Apple & Sun-Dried Tomato Smothered Pork Loin

So bacon fat will kill you right? Give you a heart attack? No! It's animal fat, natural, pure animal fat! Have you ever checked the ingredients of other cooking fats and oils like Crisco, margarine, etc.? They contain hydrogenated oils, and things like partially hydrogenated soybean and cotton seed oil...what the heck is cotton seed oil? I don't ever remember sitting down for dinner to a big steaming bowl of cotton, so why would I want to eat cotton seed oil especially if it is hydrogenated. Trans fats from partially hydrogenated oils are more harmful than naturally-occurring oils. There is a correlation between cancer and the consumption of hydrogenated fats. These trans-fats block our bodies from using essential fatty acids, causing an increase in LDL (bad cholesterol) levels. Trans fats are also strongly associated with heart disease and diabetes, just to name a few.

Good fats:
- Tallow, lard or any animal fat
- Olive, nut and coconut oil
- Grass-fed butter (on occasion)
- Avocado (GUAC!)
- Nuts 

I was taught by my Grandma years ago to use bacon fat (southern Grandmas can cook!)  and not only is it delish but it is cost-effective. I use coconut, olive, and nut oils often but they get expensive. I also eat nitrate-free, uncured bacon almost everyday so I have tons of bacon fat stored in glass jars in the fridge to cook with later. Waste not, want not, yes? Also, I try to keep my empty glass jars of, say, sun-dried tomatoes so I can fill them up with bacon fat. That way, I'm B-eing (see what I did there) healthy, economical, and green!


Apple & Sun-Dried Tomato Smothered Pork Loin

Apple and Sun-dried Tomato Smothered Pork Loin

1 lb pork loin (I used bone-in)
3 Tbs. bacon fat
1 apple (cut into chunks)
10-15 sun-dried tomatoes
1 Tbs. dried rosemary
Salt and pepper to taste

Preheat oven to 350 degrees. Add two Tbs. of  bacon fat to a skillet. While the bacon fat is melting, cut apple into chunks and add them along with tomatoes to the skillet and cover in the fat, sautee until apples are soft, about 10-15min.  Place pork in a baking dish and rub any leftover fat on the pork. After that, take the rosemary and crumble in over the bacon fat-covered pork then salt and pepper to taste. The apples should be soft by now, cover the pork with the content of the skillet, and bake for about 1 1/2 to 2 hours or until you cut into the pork and the juices run clear, not pink.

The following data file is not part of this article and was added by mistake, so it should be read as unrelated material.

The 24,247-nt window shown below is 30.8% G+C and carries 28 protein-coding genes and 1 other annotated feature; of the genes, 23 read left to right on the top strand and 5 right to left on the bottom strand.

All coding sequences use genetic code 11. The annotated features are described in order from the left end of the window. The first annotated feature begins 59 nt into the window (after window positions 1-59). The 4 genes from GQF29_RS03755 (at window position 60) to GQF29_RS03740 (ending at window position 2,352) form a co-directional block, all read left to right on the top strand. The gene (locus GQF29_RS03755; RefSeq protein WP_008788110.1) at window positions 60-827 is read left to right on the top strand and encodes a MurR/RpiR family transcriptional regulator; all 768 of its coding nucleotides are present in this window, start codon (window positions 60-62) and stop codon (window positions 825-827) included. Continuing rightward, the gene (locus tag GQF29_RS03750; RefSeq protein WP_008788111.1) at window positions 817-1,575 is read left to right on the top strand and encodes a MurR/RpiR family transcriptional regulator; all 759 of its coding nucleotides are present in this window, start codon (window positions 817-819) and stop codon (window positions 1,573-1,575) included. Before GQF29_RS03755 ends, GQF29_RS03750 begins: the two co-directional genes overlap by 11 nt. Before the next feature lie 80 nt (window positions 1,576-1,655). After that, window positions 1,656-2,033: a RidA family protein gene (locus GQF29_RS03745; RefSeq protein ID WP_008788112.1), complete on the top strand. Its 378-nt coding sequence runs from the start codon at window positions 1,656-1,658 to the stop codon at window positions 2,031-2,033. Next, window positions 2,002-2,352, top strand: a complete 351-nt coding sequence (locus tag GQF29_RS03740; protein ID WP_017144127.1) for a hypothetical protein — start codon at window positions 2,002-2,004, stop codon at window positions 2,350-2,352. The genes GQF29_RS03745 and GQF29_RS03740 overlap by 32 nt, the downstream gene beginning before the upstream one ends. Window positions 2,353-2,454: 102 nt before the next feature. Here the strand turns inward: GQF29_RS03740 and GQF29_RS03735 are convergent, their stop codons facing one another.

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Wednesday, February 15, 2012

Cocoa Amore

Cocoa Amore
Today marks a day of celebration: My one-year anniversary with Crossfit, and the birthday of my blog. This is a pretty big day for me. I am super-excited and nervous to share my food, thoughts and self so openly, but here we go! To mark the occasion properly, I'm starting with a dessert. I made this for Valentine's day and my sweetie loved it.

Cocoa Amore

1 can coconut milk
2 bars dark chocolate (I used Lindt 70% and 85%)
1/8 tsp cinnamon
2-3 Tbs. raw honey
1 Tbs finely-ground Hawaiian coffee (I used Central Market's "Lola Savannah Hawaiian Grog Coffee" because it had coconut shreds in it, but your favorite medium-to-dark roast coffee will do)

Add coconut milk to small sauce pan to let simmer until slightly bubbling. In the meantime, break the chocolate into pieces and throw it and all other ingredients into a stand-mixer, food processor or if you don't have either (for God's sake, get one!) you can mix it by hand, the old-fashioned way. Pour the hot milk over the contents and begin mixing until all ingredients are combined. Pour into mugs or small bowls and refrigerate until mixture is set. About 3-4 hours. You have yourself Cocoa Amore. MWAH!!